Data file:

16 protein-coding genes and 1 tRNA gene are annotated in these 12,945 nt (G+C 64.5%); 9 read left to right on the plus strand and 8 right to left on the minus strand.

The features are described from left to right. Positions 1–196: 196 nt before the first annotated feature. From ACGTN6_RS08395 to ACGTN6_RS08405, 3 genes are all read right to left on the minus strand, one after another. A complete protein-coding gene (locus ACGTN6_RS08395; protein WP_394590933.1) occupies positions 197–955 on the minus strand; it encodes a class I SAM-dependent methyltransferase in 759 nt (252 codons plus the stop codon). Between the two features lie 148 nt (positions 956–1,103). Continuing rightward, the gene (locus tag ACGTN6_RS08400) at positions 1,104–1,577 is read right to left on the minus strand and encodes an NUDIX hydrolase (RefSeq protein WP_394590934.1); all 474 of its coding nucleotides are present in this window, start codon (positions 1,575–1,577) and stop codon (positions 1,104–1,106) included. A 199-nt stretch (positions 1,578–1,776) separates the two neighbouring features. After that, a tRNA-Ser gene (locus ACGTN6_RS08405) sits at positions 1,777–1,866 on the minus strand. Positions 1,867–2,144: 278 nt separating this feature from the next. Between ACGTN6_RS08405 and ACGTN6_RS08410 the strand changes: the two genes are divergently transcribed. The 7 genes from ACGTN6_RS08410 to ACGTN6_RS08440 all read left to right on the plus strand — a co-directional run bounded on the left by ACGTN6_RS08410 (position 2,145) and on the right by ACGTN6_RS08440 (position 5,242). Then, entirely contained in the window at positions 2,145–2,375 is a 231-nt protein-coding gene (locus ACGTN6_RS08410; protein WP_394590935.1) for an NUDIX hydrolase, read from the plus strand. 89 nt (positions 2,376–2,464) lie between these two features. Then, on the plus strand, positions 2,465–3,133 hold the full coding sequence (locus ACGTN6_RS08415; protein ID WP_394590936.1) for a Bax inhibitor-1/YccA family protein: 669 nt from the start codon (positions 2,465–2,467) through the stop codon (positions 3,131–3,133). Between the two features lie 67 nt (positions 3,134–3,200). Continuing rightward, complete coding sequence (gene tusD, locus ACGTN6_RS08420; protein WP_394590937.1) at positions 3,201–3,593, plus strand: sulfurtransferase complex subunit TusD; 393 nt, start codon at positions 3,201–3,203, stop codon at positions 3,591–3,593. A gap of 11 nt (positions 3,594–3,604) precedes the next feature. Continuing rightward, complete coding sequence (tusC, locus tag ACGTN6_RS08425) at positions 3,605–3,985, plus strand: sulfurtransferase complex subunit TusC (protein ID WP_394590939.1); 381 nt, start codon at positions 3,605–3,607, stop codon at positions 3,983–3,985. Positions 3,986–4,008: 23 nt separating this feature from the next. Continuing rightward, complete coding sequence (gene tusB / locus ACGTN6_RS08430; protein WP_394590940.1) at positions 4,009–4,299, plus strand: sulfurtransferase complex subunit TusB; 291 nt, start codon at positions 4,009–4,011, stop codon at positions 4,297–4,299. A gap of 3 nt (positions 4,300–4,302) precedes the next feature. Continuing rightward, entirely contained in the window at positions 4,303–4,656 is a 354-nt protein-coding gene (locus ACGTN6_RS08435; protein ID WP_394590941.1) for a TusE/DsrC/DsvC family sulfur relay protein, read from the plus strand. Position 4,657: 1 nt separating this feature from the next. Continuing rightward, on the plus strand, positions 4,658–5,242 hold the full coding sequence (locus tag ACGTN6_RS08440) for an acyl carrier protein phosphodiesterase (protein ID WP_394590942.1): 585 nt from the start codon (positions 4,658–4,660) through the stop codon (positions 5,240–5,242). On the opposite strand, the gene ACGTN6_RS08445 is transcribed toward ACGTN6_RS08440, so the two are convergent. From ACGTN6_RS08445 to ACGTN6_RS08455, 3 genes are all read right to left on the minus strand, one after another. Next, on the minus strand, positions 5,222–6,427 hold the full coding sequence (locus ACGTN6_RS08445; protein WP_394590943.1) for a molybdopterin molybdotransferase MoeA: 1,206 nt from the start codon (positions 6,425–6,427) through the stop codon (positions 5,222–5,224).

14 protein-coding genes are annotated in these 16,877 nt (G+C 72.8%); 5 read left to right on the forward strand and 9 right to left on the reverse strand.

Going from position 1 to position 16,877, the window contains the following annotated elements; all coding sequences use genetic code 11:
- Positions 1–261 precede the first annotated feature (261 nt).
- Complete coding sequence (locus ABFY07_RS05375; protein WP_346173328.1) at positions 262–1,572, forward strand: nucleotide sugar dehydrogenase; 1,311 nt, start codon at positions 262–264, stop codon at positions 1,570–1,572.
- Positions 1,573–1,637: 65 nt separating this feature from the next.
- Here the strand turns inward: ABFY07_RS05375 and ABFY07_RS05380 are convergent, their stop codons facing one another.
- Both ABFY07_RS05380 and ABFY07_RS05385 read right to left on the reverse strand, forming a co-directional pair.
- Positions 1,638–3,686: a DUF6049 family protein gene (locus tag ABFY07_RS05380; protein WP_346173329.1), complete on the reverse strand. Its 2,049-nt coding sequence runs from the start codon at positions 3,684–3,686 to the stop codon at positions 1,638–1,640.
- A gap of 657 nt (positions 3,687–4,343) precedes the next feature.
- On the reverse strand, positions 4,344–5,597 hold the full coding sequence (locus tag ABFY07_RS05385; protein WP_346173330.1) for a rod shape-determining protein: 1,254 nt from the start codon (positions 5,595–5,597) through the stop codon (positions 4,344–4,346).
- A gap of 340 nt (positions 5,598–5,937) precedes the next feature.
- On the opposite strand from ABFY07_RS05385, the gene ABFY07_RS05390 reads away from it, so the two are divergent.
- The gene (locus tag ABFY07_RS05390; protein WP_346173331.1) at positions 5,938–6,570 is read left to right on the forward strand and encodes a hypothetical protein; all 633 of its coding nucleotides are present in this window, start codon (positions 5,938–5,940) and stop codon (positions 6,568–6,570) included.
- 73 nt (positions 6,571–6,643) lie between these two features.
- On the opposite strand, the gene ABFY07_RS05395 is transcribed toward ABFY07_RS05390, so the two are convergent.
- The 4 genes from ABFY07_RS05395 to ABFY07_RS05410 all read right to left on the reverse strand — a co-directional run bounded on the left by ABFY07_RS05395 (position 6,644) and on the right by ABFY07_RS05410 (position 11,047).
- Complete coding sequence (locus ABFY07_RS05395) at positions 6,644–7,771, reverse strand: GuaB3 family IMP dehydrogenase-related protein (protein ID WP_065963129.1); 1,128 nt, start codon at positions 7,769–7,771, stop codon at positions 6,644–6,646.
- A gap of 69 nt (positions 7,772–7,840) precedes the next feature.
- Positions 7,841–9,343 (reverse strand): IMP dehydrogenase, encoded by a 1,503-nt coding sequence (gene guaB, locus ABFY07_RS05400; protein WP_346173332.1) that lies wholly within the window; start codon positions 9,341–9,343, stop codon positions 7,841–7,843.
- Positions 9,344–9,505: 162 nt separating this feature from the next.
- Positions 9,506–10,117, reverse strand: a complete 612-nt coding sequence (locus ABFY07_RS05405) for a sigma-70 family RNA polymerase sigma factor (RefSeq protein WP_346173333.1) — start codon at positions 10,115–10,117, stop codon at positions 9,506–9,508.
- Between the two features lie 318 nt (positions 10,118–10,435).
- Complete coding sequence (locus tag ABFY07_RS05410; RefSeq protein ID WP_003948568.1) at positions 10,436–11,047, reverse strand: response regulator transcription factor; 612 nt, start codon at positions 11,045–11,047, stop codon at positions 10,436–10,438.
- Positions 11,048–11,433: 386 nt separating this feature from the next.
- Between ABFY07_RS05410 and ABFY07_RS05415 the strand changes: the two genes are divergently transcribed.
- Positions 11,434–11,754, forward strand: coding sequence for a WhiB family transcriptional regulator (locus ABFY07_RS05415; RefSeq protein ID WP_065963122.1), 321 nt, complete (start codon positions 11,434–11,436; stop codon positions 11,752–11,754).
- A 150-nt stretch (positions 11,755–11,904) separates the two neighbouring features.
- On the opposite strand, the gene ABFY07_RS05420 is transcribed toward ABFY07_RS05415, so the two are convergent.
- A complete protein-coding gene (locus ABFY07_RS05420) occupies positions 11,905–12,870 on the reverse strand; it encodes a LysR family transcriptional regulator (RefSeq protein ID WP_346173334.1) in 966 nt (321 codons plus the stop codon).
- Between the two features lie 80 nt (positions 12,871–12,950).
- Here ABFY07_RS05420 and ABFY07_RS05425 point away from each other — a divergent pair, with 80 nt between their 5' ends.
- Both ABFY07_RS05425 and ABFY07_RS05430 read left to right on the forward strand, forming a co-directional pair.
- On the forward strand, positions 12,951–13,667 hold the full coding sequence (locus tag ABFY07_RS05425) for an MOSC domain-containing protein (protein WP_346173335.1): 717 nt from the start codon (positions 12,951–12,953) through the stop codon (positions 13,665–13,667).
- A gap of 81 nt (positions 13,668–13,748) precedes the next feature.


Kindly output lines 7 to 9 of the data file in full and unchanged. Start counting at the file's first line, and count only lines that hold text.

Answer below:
- Positions 1,573–1,637: 65 nt separating this feature from the next.
- Here the strand turns inward: ABFY07_RS05375 and ABFY07_RS05380 are convergent, their stop codons facing one another.
- Both ABFY07_RS05380 and ABFY07_RS05385 read right to left on the reverse strand, forming a co-directional pair.